Defendant argues that the effectiveness of counsel must be measured by
the Strickland standard because he has been criminally charged. See
Strickland v. Washington, 466 U.S. 668, 104 S.Ct. 2052, 80 L.Ed.2d 674
(1984). However, the underlying deportation proceeding was a civil, not a
criminal, proceeding. INS v. Lopez-Mendoza, 468 U.S. 1032, 1038, 104
S.Ct. 3479, 3483, 82 L.Ed.2d 778, 785 (1984). Accordingly, an alien in an
immigration proceeding, although entitled to due process, is not
protected by the Sixth Amendment right to counsel. Lozada v. INS,
857 F.2d 10, 13 (1st Cir. 1988).
Ineffective assistance of counsel in a deportation proceeding will
constitute a due process violation "only `if the proceeding was so
fundamentally unfair that the alien was prevented from reasonably
presenting his case.'" Ramirez-Durazo v. INS, 794 F.2d 491, 499-500 (9th
Cir. 1986) (quoting Lopez v. INS, 775 F.2d 1015, 1017 (9th Cir. 1985)).
To prevail, the alien must prove "`not merely ineffective assistance
of counsel, but assistance which is so ineffective as to have impinged
upon the fundamental fairness of the hearing in violation of the fifth
amendment due process clause.'" Id. at 500 (quoting Magallanes-Damian v.
INS, 783 F.2d 931, 933 (9th Cir. 1986)). The failure of Defendant's
attorney to file a brief in support of his appeal to the BIA may amount
to a denial of due process. See id. at 500-01 (attorney's failure to
submit brief was a "significant defect"). However, Ayeni must also prove
that he was prejudiced by this failure. This he cannot do. See
Zarate-Martinez, 138 F.3d at 1198.
Moreover, Defendant cannot establish a due process violation in the
failure of his attorney to inform him of the BIAs decision. Because the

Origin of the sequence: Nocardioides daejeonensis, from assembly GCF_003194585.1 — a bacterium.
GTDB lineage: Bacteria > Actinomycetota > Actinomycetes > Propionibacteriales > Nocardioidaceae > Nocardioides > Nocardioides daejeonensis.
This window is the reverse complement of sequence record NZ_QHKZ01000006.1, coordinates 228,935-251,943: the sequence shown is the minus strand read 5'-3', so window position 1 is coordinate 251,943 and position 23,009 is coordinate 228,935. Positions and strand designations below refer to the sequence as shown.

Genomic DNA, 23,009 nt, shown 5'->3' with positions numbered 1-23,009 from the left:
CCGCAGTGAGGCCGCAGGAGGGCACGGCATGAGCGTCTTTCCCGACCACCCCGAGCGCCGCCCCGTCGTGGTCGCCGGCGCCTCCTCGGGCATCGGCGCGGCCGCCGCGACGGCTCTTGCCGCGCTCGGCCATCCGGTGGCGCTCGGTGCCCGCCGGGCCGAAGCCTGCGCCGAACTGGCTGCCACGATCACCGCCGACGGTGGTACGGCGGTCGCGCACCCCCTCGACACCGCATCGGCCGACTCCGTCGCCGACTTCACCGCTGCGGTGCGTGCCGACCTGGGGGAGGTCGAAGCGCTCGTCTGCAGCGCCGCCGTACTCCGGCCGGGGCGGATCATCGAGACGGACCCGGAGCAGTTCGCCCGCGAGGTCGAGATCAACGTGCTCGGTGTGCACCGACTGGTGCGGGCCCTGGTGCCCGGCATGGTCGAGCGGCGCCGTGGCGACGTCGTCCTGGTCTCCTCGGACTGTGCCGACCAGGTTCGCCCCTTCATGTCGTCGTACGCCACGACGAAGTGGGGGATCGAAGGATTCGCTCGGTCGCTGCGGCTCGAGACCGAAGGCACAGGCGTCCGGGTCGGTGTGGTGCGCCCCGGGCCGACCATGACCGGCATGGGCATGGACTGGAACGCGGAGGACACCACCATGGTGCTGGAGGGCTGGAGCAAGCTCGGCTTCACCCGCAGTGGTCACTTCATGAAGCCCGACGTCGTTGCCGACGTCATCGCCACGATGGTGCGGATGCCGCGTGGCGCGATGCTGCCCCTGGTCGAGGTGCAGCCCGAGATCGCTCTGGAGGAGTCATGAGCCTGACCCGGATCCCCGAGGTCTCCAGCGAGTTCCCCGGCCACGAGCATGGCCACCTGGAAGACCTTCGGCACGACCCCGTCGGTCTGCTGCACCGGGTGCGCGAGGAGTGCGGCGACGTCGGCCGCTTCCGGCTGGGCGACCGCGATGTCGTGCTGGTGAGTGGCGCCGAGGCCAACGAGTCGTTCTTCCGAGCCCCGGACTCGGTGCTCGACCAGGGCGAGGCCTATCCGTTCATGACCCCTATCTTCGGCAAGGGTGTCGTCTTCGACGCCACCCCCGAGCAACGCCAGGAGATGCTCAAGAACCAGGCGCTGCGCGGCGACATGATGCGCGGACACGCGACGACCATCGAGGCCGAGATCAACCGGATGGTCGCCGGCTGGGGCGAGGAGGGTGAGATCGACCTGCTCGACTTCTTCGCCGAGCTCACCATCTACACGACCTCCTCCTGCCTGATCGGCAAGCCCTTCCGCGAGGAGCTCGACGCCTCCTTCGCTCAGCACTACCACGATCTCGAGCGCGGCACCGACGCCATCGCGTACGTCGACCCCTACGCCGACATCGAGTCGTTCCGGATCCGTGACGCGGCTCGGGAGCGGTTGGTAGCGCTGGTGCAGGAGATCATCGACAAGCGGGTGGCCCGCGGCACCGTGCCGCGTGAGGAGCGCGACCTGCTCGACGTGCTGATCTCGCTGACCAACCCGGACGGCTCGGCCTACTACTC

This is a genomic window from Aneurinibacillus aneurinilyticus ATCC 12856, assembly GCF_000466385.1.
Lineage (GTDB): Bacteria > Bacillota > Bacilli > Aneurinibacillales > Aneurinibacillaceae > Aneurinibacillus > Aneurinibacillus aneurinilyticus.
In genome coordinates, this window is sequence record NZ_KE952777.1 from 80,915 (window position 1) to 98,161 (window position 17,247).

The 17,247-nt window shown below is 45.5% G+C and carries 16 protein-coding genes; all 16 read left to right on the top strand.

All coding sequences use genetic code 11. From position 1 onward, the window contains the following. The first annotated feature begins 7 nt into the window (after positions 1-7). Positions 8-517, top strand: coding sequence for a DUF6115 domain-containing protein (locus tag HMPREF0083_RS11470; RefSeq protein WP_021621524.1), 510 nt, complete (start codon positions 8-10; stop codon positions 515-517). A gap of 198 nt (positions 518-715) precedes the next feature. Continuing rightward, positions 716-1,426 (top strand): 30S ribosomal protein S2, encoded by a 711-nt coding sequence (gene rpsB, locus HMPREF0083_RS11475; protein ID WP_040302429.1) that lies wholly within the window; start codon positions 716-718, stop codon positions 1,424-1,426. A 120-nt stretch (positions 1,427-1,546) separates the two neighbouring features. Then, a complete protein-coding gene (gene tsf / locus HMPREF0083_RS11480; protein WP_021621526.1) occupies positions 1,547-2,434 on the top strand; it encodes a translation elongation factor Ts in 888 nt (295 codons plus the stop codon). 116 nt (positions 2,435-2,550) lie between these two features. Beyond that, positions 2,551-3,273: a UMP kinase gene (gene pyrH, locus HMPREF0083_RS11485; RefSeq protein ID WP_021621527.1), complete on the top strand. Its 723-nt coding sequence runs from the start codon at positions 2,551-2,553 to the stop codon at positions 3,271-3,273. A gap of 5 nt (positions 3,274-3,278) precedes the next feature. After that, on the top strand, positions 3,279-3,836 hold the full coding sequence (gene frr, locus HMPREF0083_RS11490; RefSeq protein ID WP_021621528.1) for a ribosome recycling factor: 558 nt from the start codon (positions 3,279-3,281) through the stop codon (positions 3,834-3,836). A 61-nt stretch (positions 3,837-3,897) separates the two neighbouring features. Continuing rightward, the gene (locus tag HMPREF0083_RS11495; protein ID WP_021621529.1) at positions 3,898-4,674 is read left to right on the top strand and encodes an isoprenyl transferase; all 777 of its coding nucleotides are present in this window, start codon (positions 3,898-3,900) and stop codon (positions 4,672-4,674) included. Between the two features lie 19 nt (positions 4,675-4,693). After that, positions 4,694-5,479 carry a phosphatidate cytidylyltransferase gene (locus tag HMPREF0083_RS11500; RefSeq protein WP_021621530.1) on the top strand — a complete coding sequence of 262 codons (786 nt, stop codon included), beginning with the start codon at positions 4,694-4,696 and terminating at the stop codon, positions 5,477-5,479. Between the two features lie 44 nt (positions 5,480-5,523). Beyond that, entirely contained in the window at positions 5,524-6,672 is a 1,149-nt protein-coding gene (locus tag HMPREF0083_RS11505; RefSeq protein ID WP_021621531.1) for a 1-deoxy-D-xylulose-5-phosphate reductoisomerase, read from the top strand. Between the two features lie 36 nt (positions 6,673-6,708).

BIA notified Defendant's attorney of the summary dismissal of his
appeal, Defendant is considered to have received notice. See
8 C.F.R. § 292.5(a) (providing that when an alien in removal
proceedings is represented, any service shall be made on the attorney).
The fact that the attorney may not have forwarded this information to
Defendant is not a due process violation. Anin v. Reno, 188 F.3d 1273,
1277 (11th Cir. 1999) (citing cases).
To show prejudice resulting from his attorney's failure to file a brief
in support of his appeal, Defendant must indicate "`plausible grounds of
relief which might have been available to him but for the deprivation of
rights.'" Id. (quoting United States v. Leon-Leon, 35 F.3d 1428, 1432
(9th Cir. 1994)). Defendant has not attempted to argue that he might have
obtained a different outcome on appeal, nor does he dispute that he is
deportable because of his firearms conviction. See
8 U.S.C. § 1227(a)(2)(C). Defendant argues only that if he had
received notice of the BIA's decision he might have responded
differently, either by seeking some unspecified relief from the BIA or by
pursuing an immigrant visa petition that was filed on his behalf by his
mother. However, Defendant did obtain some relief from the IJ in that the
IJ exercised his discretion to grant Defendant voluntary departure rather
than ordering deportation. See Clarke, 881 F. Supp. at 118 n. 2 (listing
voluntary departure among the available types of relief from
deportation). And, as stated above, the alleged lack of notice is not a
due process violation. Defendant has not demonstrated that any other
outcome could have resulted had counsel filed a brief and/or notified him
of BIA's decision. Accordingly, Defendant was not prejudiced and his
motion to dismiss will be denied.
We will issue an appropriate order
AND NOW, this 29th day of September, 1999, upon consideration of
Defendant's motion to dismiss the indictment, filed August 9, 1999 (Doc.
No. 14), it is Ordered that the motion is denied.